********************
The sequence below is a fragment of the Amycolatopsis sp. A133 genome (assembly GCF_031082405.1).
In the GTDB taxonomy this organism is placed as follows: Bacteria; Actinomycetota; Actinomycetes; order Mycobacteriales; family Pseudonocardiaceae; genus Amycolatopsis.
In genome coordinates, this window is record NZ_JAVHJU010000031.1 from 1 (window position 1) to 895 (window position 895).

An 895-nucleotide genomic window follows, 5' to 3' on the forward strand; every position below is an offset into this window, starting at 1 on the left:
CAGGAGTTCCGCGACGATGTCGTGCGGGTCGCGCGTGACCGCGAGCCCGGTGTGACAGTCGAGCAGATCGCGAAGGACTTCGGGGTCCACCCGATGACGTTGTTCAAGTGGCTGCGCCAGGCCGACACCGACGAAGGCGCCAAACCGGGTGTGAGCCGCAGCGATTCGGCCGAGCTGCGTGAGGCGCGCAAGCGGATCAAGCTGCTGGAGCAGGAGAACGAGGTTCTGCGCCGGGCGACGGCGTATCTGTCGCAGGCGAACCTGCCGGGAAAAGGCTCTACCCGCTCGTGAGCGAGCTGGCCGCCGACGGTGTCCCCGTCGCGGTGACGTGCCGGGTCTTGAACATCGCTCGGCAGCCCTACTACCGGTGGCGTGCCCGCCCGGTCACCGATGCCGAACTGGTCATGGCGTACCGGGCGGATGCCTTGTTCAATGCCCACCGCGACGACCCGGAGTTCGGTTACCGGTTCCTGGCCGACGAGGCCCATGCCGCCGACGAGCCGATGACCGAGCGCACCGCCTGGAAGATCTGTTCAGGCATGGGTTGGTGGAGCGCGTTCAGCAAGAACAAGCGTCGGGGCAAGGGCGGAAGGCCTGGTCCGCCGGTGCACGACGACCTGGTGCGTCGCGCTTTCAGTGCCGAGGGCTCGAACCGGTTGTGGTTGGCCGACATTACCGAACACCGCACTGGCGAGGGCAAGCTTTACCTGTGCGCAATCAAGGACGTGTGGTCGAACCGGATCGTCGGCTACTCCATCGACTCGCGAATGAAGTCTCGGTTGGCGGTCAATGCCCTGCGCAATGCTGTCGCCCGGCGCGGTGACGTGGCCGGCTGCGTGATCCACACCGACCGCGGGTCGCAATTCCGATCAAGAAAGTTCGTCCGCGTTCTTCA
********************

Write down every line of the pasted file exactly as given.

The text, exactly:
The sequence below is a fragment of the Amycolatopsis sp. A133 genome (assembly GCF_031082405.1).
In the GTDB taxonomy this organism is placed as follows: Bacteria; Actinomycetota; Actinomycetes; order Mycobacteriales; family Pseudonocardiaceae; genus Amycolatopsis.
In genome coordinates, this window is record NZ_JAVHJU010000031.1 from 1 (window position 1) to 895 (window position 895).

An 895-nucleotide genomic window follows, 5' to 3' on the forward strand; every position below is an offset into this window, starting at 1 on the left:
CAGGAGTTCCGCGACGATGTCGTGCGGGTCGCGCGTGACCGCGAGCCCGGTGTGACAGTCGAGCAGATCGCGAAGGACTTCGGGGTCCACCCGATGACGTTGTTCAAGTGGCTGCGCCAGGCCGACACCGACGAAGGCGCCAAACCGGGTGTGAGCCGCAGCGATTCGGCCGAGCTGCGTGAGGCGCGCAAGCGGATCAAGCTGCTGGAGCAGGAGAACGAGGTTCTGCGCCGGGCGACGGCGTATCTGTCGCAGGCGAACCTGCCGGGAAAAGGCTCTACCCGCTCGTGAGCGAGCTGGCCGCCGACGGTGTCCCCGTCGCGGTGACGTGCCGGGTCTTGAACATCGCTCGGCAGCCCTACTACCGGTGGCGTGCCCGCCCGGTCACCGATGCCGAACTGGTCATGGCGTACCGGGCGGATGCCTTGTTCAATGCCCACCGCGACGACCCGGAGTTCGGTTACCGGTTCCTGGCCGACGAGGCCCATGCCGCCGACGAGCCGATGACCGAGCGCACCGCCTGGAAGATCTGTTCAGGCATGGGTTGGTGGAGCGCGTTCAGCAAGAACAAGCGTCGGGGCAAGGGCGGAAGGCCTGGTCCGCCGGTGCACGACGACCTGGTGCGTCGCGCTTTCAGTGCCGAGGGCTCGAACCGGTTGTGGTTGGCCGACATTACCGAACACCGCACTGGCGAGGGCAAGCTTTACCTGTGCGCAATCAAGGACGTGTGGTCGAACCGGATCGTCGGCTACTCCATCGACTCGCGAATGAAGTCTCGGTTGGCGGTCAATGCCCTGCGCAATGCTGTCGCCCGGCGCGGTGACGTGGCCGGCTGCGTGATCCACACCGACCGCGGGTCGCAATTCCGATCAAGAAAGTTCGTCCGCGTTCTTCA